The tree that owns itself?

Finley Street in Athens, Georgia, is partly blocked by a curved stone wall. Cars must slow and twist their way around the obstruction. As they do so, they pass under the branches of an aristocratic white oak tree: this plant is, they say, landed gentry. The oak owns the land on which it stands.

Such a tree deserves a high-five:

tree that owns itselfii

From the deed, first reported in the Athens Weekly Banner in 1890:

“I, W. H. Jackson, of the county of Clarke, of the one part, and the oak tree, (giving location) of the county of Clarke, of the other part: Witnesseth, That the said W. H. Jackson for and in consideration of the great affection which he bears said tree, and his great desire to see it protected has conveyed, and by these presents do convey unto the said oak tree entire possession of itself and of all land within eight feet of it on all sides.”

A great story, but no such deed was ever recorded in the Clarke County courthouse. Yet the story lived on and, therefore, so did the tree. Legal title is not the only way to avoid the ax, a catchy narrative will do the same. By 1906, the tree was protected behind decorative chain and granite posts. The posts were accompanied by a plaque, standing to this day, with a quote from the non-existent deed.


In 1942, a windstorm killed the oak, but the tree’s admirers — humans, not the oaks’ usual squirrel attendants — were prepared and had already gathered and germinated acorns. Today, the force shield of human story-telling still protects the tree’s offspring from development and road-straightening. Can stories be as powerful as legal paperwork?


The map from by the county tax assessor’s office shows a jog in the road, but no property lines. Does the tree pay taxes? I could find no record of the portion of the annual oak mast taken by local government. What might happen to revenue from an oak tax? Acorn-fattened hog is a southern delicacy: pork barrel spending?

tree owns itself tax map


Special thanks to Dorinda Dallmeyer and Claiborne Glover who took me to see the tree during my visit to Athens last week. My thanks also to the sponsors of my lecture at the University of Georgia: the Environmental Ethics Certificate Program, the Integrative Conservation Graduate Student Organization, and the Wilson Center for Humanities and Arts.


Athens-Clarke County Board of Tax Assessors & Appraisal Office.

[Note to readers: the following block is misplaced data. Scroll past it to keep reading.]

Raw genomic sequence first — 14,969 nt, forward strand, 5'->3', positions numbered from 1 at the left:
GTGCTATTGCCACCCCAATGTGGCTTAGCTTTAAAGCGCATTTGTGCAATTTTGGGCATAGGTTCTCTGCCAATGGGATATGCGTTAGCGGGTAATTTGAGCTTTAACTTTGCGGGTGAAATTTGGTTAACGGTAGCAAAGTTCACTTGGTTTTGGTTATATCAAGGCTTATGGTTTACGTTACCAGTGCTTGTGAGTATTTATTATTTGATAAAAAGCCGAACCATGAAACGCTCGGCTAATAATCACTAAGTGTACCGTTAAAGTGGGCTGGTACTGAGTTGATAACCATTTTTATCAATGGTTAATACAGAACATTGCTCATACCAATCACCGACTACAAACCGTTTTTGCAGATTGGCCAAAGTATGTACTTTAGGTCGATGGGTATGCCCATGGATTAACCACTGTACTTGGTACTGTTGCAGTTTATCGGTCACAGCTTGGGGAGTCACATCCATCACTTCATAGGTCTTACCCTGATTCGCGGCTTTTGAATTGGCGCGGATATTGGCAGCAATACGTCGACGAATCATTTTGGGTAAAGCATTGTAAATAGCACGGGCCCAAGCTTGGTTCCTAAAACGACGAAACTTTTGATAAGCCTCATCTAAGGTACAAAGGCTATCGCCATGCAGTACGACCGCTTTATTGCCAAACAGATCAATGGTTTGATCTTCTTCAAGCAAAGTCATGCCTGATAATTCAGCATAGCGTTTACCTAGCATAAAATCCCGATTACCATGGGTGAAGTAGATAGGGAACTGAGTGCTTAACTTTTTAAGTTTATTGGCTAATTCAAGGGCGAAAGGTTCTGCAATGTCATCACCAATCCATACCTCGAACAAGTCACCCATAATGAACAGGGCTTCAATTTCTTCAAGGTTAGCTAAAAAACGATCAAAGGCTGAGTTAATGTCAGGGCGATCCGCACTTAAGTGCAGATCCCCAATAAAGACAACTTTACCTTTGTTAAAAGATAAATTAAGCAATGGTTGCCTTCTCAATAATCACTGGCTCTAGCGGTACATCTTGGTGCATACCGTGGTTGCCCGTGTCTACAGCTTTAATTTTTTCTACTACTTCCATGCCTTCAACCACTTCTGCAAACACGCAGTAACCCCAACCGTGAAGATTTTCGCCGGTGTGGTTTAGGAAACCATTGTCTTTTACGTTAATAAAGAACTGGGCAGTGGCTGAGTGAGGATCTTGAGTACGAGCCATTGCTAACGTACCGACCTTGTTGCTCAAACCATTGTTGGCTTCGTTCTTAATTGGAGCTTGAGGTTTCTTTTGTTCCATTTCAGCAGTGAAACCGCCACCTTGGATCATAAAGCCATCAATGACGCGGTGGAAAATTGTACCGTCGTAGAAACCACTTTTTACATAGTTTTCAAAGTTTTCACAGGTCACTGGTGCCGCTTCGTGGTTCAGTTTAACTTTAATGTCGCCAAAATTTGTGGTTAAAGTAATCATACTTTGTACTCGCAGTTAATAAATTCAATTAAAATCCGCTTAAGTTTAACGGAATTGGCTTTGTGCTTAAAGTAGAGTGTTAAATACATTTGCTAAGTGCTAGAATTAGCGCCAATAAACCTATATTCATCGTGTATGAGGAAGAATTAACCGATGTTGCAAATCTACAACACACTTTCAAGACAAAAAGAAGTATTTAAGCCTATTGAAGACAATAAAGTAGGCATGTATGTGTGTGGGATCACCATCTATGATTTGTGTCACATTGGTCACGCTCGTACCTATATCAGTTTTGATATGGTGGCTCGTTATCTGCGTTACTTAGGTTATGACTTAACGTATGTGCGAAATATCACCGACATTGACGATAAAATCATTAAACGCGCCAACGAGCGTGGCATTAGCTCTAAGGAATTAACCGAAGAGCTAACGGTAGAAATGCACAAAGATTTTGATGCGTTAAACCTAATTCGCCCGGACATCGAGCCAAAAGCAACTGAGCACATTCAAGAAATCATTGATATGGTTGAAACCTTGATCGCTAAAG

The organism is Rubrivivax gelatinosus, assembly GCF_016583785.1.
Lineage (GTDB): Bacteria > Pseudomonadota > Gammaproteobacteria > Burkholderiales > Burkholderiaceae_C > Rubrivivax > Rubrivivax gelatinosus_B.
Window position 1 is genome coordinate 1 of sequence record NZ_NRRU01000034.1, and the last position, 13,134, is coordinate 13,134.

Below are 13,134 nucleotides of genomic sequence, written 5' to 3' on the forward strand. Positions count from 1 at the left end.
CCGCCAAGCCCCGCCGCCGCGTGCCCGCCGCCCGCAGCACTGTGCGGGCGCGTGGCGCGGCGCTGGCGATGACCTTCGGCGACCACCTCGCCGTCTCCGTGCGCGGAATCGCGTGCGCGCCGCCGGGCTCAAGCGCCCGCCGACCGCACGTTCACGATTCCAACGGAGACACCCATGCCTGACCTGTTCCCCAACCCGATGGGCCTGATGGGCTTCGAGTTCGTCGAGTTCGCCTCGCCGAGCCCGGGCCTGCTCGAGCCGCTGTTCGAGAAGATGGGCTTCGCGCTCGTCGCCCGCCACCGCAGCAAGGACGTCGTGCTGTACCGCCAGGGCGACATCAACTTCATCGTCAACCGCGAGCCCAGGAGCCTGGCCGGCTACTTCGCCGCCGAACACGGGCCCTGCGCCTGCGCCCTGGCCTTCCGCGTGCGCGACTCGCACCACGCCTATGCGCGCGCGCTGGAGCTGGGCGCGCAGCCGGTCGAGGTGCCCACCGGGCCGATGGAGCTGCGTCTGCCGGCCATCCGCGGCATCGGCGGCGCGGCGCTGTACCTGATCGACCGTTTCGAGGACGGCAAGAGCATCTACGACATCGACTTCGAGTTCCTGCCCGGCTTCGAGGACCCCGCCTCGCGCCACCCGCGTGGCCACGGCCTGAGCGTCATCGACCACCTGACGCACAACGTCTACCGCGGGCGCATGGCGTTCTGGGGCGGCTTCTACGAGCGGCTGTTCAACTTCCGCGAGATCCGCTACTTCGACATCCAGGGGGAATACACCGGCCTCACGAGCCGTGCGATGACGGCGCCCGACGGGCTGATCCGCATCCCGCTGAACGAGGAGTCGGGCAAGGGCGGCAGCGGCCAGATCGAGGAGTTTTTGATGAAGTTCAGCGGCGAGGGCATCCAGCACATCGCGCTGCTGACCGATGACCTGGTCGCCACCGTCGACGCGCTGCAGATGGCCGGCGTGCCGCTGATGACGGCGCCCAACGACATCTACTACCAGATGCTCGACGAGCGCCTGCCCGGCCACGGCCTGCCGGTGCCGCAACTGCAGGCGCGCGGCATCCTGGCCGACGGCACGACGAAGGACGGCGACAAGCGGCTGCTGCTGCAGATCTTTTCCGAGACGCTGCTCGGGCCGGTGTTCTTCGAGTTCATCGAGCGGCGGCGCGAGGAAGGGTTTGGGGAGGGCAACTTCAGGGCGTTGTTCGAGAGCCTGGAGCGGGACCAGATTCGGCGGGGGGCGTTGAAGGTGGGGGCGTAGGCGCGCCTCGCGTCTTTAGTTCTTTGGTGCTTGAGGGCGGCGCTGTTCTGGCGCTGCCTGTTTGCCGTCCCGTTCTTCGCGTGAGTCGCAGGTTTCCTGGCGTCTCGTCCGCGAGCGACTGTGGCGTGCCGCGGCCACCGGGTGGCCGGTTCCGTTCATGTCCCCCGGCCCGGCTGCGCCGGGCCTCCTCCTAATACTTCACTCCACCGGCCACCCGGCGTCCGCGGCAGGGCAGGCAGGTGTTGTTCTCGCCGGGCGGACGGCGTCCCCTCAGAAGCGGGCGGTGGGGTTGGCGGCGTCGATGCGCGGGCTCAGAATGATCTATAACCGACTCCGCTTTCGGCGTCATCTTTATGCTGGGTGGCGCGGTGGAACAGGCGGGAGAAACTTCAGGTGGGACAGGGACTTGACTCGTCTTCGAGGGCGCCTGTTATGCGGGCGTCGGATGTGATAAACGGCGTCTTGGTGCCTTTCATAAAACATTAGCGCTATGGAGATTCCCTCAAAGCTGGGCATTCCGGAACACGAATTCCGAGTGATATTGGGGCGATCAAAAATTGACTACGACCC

E. M. Coulter, 1962, The Georgia Historical Quarterly 46: 237-249

Photo credits: D. Dallmeyer (palmed tree)




14 thoughts on “The tree that owns itself?

  1. Hayden

    Great story. I loved that tree when I was in Athens. I hope they also took you out to eat- there are several really great places in town!

    1. Claiborne Glover

      We did indeed: Big City Bread, outside under the trees! Regarding which, thanks for the wonderful afternoon of conversation, David, and for the admirable story above.

    1. David George Haskell Post author

      WordPress does not give me access to anyone’s email or to the list of email followers. Therefore, if you’d like to delete the aol email, please click on the “Unsubscribe to no longer receive posts from Ramble” link on the email.

  2. Scott

    There was a huge tree standing in the middle of a street in Liberia, Costa Rica (northwestern Costa Rice) when i visited there a decade ago. I don’t know if there was a similar story for that tree, but it certainly was unusual.

  3. Jim Markowich

    Splendid! Reminds me a bit of Peter Styuvesant’s celebrated pear tree at 3rd Ave. & E. 13th St. in Manhattan. It was long-time survivor of his seventeenth century farm, until it was felled as an innocent bystander in an 1867 vehicular accident.

  4. John Salmond

    Stories. Powerful in human life. It is cause for hope that more and more people are offering stories about humility, openness, moderation, “not-us”.

    1. John Salmond

      caption for first picture: story-teller meets a real, live story.

      this tree-story presents non-human nature in human terms, sort of a simplistic, fairytale version of what “The Forest Unseen” and similar writings do (not deliberately, but inescapably, given our limited, fixed perspective)

      and the opposite of Homer’s similes which picture humans in terms of non-humans:

      . . . as a garden poppy, burst into red bloom, bends,
      drooping its head to one side, weighted down
      by its full seeds and a sudden spring shower
      [so Gorgythion’s head fell limp over one shoulder,
      weighed down by his helmet.]

      [and down in the dust he fell]
      like a lithe black poplar
      shot up tall and strong in the spreading marshy flats,
      the trunk trimmed but its head a shock of branches.

      . . . like swarms of bees
      pouring out of a rocky hollow, burst on endless burst.
      bunched in clusters seething over the first spring blooms,
      dark hoards swirling into the air, this way, that way
      [so from the ships and huts on the level sands,
      the many tribes marched in companies to the assembly.]

      . . . as the huge flocks on flocks of winging birds, geese or cranes
      or swans with their long lancing necks–circling Asian marshes
      round the Cayster outflow, wheeling in all directions,
      glorying in their wings–keep landing, advancing
      [so clan after clan poured from the ships and huts on Scamander’s plain]

      . . . well . . . anyhow, an excuse for fine verse

      1. David George Haskell Post author

        Indeed. Excellent insights. Thank you. This tree is its own story, and also a creation, inevitably given its location, of the stories humans tell/invent/remember. These stories twine: where one begins and the other ends can be hard to discern, instead maybe such division is itself an illusion.


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